LAFC Finally Win "Big Game" At The Banc: Clinch Supporter's Shield
In their short history, LAFC have a reputation of not getting the result in the so-called “big games”. The loss to Real Salt Lake in the playoffs last season, the Open Cup elimination to Portland this year and the inability to defeat the Galaxy all at Banc of California Stadium has supporters wondering if it is a self-built mental blockage that has prevented the Black & Gold from displaying their football ideas in moments of high pressure.
With New York City FC winning their respective game just a few hours earlier, the Supporter’s Shield was just one win away for LAFC as the stage was set at the Banc in front of the 3252. The match vs the Houston Dynamo was the one that every Black & Gold supporter was waiting to celebrate with a victory after the team had gone winless in the previous five games. Anything other than a win over Houston would be a disappointment with the amount of hype and expectation surrounding this match.
Let me start by saying that Bob Bradley is one hell of a football coach. Not only does he insist on the constant improvement of his team as a collective group and the players as individuals, Bradley coordinates intelligent tactical adjustments that benefit the team. In this case, outside backs Mohamed El-Munir and Tristan Blackmon were included in the starting line-up in an effort to give the midfielders additional options out wide in case Houston was to clog the midfield, which they did. Both El-Munir and Blackmon projected themselves forward on several occasions with speed and determination as their ability to get involved in attack forced Houston to stretch vertically and create spaces in the middle. Keep in mind that an adjustment is not a change, as LAFC were able to maintain their style of football by simply adding another weapon to their well-oiled machine.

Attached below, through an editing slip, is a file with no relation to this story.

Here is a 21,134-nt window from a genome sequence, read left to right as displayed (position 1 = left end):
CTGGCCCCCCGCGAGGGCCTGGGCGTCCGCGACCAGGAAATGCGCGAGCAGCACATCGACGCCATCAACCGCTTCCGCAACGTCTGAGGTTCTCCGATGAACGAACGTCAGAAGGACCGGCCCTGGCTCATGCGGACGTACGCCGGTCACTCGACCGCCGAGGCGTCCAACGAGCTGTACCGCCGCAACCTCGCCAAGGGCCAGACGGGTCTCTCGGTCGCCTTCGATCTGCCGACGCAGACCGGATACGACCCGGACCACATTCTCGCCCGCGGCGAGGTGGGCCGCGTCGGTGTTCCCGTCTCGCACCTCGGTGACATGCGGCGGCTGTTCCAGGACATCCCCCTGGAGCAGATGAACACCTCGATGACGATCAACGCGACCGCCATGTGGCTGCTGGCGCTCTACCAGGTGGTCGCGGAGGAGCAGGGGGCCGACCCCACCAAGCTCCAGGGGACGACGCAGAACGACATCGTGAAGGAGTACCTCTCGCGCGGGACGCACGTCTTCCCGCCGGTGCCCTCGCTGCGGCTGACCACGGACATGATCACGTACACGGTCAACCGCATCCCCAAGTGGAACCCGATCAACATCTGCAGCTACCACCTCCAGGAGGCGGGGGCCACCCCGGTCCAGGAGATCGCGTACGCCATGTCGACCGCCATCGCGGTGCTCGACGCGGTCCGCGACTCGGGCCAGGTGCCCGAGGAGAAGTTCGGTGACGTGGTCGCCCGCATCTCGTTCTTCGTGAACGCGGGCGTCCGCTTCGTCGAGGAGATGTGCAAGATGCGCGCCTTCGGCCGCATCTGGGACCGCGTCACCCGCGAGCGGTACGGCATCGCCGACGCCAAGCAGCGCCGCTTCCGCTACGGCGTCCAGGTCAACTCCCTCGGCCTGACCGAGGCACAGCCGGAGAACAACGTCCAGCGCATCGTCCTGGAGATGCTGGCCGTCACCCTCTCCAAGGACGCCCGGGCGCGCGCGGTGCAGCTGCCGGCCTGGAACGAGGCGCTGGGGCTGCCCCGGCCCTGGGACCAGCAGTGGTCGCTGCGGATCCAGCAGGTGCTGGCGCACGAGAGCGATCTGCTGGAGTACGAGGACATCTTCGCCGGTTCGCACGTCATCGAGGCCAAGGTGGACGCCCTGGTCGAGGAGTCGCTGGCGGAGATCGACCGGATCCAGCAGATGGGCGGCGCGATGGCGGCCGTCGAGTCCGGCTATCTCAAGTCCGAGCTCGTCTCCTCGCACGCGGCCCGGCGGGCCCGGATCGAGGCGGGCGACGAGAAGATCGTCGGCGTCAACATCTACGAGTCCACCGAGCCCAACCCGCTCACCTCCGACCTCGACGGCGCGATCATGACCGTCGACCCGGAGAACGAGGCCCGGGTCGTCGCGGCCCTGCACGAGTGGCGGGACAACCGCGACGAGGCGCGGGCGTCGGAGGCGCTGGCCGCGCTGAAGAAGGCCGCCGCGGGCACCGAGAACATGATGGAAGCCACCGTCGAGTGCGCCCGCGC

The first half was mainly dominated by the Black & Gold in regards to possession and scoring chances created. Collectively speaking, the backline was solid in defense with excellent anticipation interceptions, the midfield trio of Atuesta, Blessing and Nguyen was recovering possession quickly through the counter press but the three DP’s up top were not quite on the same page as a group. The player that stood out to me the most was left-back Mohamed El-Munir. The 27 year-old provided quick, precise and direct passing up the field as well as excellent defending in covering for his teammates. LAFC’s build-up appeared more fluid with El-Munir in comparison with Jordan Harvey, who’s good with keeping possession but lacks the speed at which El-Munir plays with.
After 20 minutes of control in possession but with nothing to show for, the patient build-up that we are used to seeing at the Banc made an appearance with the special addition of the outside backs for LAFC getting wide as an outlet. As the ball was being passed around just outside the box in the middle for over a minute, it found its way over to the right side. Blackmon received the ball and fearlessly took his defender on before getting a low cross into the box where Rodriguez would get fouled by a Houston defender. In the 22nd minute, captain Carlos Vela converted the penalty kick into his league-leading 30th goal of the year and is now just two goals shy from breaking the single-season record for most goals scored with two games remaining in the regular season. Unfortunately for the Black & Gold, they would “shoot themselves in the foot” just five minutes later.